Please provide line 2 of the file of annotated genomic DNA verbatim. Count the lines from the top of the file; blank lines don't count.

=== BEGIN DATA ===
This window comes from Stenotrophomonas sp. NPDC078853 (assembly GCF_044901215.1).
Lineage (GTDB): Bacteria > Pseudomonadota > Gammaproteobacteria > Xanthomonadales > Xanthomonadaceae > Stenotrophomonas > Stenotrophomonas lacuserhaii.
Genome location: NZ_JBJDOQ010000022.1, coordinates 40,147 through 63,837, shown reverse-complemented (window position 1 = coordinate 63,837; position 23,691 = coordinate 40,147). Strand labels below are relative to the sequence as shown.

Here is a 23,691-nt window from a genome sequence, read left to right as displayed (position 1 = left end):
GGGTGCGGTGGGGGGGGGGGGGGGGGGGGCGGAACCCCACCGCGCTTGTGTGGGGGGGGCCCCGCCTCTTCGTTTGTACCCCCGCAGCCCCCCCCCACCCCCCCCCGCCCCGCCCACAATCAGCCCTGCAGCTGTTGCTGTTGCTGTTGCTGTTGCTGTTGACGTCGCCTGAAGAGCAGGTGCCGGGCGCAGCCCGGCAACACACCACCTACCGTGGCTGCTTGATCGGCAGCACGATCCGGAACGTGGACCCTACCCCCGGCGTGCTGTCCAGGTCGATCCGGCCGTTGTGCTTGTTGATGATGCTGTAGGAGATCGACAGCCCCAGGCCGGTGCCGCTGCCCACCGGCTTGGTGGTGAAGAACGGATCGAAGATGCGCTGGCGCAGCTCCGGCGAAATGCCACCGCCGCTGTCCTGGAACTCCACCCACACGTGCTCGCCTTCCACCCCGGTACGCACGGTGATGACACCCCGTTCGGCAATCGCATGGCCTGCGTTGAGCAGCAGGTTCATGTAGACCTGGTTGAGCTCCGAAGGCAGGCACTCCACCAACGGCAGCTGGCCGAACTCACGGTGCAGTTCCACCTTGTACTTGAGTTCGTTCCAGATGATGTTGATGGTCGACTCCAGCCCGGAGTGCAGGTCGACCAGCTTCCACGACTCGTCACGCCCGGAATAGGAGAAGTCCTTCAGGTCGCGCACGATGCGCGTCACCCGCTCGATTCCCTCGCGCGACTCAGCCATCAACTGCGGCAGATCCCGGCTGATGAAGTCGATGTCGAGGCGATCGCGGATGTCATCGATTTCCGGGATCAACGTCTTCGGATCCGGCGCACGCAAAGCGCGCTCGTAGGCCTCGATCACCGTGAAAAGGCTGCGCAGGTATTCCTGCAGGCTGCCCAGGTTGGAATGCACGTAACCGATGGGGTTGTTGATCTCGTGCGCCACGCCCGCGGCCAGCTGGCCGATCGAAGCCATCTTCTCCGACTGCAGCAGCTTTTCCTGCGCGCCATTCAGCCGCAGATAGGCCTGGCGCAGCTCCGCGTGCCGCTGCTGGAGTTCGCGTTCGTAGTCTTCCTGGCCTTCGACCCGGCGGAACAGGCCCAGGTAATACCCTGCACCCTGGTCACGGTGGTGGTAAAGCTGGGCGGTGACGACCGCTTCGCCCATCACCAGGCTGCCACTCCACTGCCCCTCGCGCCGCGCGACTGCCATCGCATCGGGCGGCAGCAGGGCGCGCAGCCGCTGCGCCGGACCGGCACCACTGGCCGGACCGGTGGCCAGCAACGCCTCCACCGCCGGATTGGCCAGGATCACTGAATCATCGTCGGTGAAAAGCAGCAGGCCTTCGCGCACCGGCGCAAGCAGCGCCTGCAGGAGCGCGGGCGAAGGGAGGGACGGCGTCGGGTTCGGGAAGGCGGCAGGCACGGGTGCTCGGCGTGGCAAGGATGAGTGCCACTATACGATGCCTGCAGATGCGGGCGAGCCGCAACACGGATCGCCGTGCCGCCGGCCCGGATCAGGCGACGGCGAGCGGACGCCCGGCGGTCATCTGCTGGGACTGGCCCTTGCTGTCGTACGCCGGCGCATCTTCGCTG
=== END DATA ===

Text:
Lineage (GTDB): Bacteria > Pseudomonadota > Gammaproteobacteria > Xanthomonadales > Xanthomonadaceae > Stenotrophomonas > Stenotrophomonas lacuserhaii.